The discovery of zero appears to have occurred gradually rather than all at once. Scholars believe it started with the idea of using nothing as a placeholder when counting. Zeros were used in this manner by the Babylonians around 4,000 years ago. When counting, they split their numbers into columns in the same way that we do today, a notion known as positional notation. According to this, the number 115 has three columns of place values – ones, tens, and hundreds. The five is placed in the ones column, the one is placed in the tens column, and the last remaining one is placed in the hundreds column. To write 105, for example, we must first demonstrate that there is nothing in the tens column, which can be performed with a zero today.

Though the Babylonians employed a different number system than we do, they utilised positional notation to count in a similar manner. When the Babylonians sought to demonstrate that a column contained nothing, they simply left a void – nothing in the strictest sense. And for the first time, humans genuinely recognised the idea of nothing.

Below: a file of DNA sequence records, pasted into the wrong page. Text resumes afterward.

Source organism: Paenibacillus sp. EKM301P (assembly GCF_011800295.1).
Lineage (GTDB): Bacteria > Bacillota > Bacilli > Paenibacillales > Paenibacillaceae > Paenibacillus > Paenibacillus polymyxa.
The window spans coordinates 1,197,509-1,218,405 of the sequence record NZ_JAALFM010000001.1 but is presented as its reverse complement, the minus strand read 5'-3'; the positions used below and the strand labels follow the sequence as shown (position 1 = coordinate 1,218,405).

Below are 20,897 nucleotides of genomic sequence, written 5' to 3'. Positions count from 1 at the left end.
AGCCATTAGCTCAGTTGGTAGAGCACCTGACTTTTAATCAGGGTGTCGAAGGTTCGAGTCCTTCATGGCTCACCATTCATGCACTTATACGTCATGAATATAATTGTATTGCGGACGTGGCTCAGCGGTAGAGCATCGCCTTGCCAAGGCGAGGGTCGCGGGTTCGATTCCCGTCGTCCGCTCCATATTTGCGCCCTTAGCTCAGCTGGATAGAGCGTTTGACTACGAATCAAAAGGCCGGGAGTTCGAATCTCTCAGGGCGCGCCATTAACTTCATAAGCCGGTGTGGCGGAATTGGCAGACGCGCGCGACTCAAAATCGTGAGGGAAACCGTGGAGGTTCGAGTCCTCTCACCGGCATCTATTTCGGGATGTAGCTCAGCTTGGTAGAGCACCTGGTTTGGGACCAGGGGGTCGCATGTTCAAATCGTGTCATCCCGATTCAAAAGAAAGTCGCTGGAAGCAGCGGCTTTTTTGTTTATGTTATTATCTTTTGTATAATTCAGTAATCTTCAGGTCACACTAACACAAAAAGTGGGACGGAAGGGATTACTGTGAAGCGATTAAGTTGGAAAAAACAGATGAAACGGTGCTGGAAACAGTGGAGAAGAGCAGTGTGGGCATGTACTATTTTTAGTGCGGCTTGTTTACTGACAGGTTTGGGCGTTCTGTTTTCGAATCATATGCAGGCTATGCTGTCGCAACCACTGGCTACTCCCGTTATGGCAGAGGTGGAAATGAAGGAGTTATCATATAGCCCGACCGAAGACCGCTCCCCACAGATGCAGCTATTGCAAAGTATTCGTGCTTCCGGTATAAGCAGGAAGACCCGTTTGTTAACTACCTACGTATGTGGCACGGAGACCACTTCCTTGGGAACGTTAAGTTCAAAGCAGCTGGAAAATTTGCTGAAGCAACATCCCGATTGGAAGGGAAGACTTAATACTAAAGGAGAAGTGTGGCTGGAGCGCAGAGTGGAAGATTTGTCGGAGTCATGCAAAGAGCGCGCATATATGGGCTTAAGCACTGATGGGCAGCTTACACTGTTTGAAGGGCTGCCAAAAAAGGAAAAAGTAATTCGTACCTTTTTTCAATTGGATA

Over 1,000 years later, under the Seleucid Empire, the Babylonians appeared to have begun utilizing symbols shaped like wedges in place of gaps – some of the first pictorial depictions of zero. Nonetheless, the Babylonians do not appear to have expanded their notion of zero to include it as an actual number. A stone tablet with mathematical sums, for example, includes the computation “20 – 20,” but the solution is left blank — an undefined sum. To know more about their digit system, see here.

### Mayas in discovery of zero

In a similar manner, the Maya applied zero. They required a method of inserting a zero in columns when writing dates. For instance, the date that they believed marked the beginning of the world’s present period was recorded in Maya notation as 13.0.0.0.0 and equated to 3114 B.C. Because the Maya had no interaction with Eurasia until long after these glyphs were recorded, it seems apparent that the Maya independently originated the notion of zero.

The Maya appear to have employed a variety of symbols representing zero, the most prevalent of which was a shell. The shell symbol appears to have been employed more broadly to represent the notion of nothing. The shell character that represents zero in their number system appears here in a more abstract meaning, indicating nothing. To look more into it, click here.